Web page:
"It's like a chess game between good and evil. A drug dealer knows his turf. He knows the people in every house and his soldiers on the street. As a church, you need to know your turf. You can't just set up and hope people come. You have to know your neighbors and know their needs.
"The church has really lost influence in this community," Skinner said. "Really, at some point, they stopped doing their job."
Beginning to heal
Few neighborhoods on the city's south side reflect the city's economic division more than West Dallas. And yet here, many see the beginnings of a renaissance in both schools and housing, largely owing to the work of more affluent churches outside the community.
In one of the few already entrenched Justice-Revival church-school partnerships, the congregation from Watermark Community Church has populated Sequoyah Elementary with about 25 regular tutors — roughly one per teacher in the school — and countless other volunteers pitching in on beautification projects.
The influx of outside support, from a suburban zone, has sparked a dramatic change already, principal Stephanie Love says. The day after the downtown revival ended, young white women, some of them former teachers, came in a steady stream into the school's office, on their way to classrooms full of impoverished African-American and Hispanic children.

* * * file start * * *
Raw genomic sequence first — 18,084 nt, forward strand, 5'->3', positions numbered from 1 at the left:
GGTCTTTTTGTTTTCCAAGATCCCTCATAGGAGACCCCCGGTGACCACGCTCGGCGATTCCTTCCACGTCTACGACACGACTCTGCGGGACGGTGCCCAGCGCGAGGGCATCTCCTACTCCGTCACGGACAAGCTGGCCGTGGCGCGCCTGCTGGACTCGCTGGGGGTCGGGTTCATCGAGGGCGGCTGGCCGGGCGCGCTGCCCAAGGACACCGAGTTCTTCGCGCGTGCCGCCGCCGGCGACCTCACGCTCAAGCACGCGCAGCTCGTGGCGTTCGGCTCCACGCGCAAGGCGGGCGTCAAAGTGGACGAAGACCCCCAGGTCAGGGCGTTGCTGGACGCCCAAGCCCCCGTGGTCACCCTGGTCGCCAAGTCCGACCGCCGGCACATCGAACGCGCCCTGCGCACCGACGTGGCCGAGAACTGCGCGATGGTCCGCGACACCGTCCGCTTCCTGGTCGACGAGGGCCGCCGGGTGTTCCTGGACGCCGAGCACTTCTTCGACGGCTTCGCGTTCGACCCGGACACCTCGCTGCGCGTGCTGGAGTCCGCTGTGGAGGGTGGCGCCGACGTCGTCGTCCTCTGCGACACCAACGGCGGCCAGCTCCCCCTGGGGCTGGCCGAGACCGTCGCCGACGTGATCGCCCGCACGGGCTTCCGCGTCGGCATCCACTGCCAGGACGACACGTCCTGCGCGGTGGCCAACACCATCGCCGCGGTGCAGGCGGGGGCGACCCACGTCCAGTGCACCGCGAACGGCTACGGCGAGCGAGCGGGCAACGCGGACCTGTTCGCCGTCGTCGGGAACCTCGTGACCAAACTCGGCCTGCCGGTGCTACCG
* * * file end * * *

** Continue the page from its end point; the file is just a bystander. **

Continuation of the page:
That scene plays out every day, Love said.
"They just started in August, and their impact in just a few months has been ... overwhelming," Love says. "I've never had this level of support in any building I've ever worked in. Most ‘adopters' do special projects, like a coat drive or a holiday drive. They've been here every single day."
The volunteers don't merely read to students or provide occasional homework help. The school has trained them, made records of student weaknesses available, and fully integrated Watermark tutors into a structured academic plan. The church has provided "tens of thousands" of dollars worth in free tutoring just since the school year started.
The help couldn't have come at a better time: Sequoyah this year lost its "learning center" status, meaning DISD axed funding for about a half dozen teachers and an assistant principal. The centers were created as part of a desegregation plan, under court scrutiny, in the 1980s. The district had intended to provide more funding at poor and minority schools in service of equity. And then almost the entire district became poor and minority, rendering the centers an anachronism. Today, just five percent of DISD students are white.
Jeff Ward, a lawyer by training who now works for the church leading outside ministries, said Watermark, along with many other Dallas churches, have shifted their focus to what he calls the "neglected" scriptures.